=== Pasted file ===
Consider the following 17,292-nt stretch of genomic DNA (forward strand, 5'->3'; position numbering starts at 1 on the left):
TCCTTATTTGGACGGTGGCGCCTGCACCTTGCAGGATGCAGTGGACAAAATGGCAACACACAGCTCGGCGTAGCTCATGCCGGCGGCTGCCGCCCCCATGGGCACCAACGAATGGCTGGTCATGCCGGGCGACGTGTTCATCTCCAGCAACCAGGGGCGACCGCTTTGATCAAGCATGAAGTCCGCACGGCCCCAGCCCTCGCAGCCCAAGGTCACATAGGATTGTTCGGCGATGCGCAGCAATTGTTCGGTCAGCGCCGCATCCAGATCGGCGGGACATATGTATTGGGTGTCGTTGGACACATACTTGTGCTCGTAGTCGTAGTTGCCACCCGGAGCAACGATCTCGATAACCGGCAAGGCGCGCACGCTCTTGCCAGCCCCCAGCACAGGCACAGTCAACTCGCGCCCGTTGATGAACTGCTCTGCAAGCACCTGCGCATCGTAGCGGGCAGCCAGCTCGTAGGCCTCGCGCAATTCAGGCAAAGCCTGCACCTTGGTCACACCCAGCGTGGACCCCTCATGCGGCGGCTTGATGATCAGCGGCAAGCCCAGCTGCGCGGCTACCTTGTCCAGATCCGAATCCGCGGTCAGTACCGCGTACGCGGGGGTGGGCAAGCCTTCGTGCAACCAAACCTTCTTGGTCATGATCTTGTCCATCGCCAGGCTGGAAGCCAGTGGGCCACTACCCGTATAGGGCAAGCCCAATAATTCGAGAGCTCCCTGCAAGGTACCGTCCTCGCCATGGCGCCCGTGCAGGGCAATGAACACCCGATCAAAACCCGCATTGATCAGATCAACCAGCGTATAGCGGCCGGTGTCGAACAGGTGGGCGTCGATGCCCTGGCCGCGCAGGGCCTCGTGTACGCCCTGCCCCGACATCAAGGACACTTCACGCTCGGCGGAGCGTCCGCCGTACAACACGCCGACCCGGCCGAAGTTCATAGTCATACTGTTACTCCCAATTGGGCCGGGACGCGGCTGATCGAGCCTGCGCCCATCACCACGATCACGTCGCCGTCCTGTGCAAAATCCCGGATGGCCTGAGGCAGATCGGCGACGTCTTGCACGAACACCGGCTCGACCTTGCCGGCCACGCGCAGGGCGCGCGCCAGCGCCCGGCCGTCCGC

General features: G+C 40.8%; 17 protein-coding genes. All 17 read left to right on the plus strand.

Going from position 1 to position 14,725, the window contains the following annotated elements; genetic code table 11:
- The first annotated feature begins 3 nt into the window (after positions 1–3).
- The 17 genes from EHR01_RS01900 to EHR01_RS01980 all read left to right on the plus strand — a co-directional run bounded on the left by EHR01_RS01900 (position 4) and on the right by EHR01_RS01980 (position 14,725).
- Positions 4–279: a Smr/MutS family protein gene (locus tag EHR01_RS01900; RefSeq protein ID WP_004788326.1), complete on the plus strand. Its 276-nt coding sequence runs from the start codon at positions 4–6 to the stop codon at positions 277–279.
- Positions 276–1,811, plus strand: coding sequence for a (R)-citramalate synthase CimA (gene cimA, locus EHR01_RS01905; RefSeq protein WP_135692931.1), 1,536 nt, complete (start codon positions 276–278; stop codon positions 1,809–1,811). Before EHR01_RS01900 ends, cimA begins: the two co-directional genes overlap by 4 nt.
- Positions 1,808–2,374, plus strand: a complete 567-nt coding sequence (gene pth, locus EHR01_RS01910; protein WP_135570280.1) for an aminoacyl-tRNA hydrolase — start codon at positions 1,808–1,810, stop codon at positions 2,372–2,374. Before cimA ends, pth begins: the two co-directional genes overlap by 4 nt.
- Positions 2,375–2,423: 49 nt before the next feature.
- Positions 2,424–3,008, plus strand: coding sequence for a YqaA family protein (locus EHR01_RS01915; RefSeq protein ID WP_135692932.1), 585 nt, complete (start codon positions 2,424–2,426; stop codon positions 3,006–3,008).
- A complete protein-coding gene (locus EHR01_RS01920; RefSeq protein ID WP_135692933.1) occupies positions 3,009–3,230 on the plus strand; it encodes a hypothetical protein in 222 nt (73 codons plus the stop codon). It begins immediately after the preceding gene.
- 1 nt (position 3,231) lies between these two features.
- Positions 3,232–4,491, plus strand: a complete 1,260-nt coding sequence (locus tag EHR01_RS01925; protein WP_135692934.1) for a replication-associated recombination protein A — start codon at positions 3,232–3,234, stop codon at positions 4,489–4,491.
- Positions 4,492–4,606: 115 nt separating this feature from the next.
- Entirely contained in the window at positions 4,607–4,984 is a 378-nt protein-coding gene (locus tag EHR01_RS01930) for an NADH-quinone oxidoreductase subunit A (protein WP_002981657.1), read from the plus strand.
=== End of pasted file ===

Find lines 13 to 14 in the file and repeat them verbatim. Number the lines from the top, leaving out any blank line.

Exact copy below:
- 1 nt (position 3,231) lies between these two features.
- Positions 3,232–4,491, plus strand: a complete 1,260-nt coding sequence (locus tag EHR01_RS01925; protein WP_135692934.1) for a replication-associated recombination protein A — start codon at positions 3,232–3,234, stop codon at positions 4,489–4,491.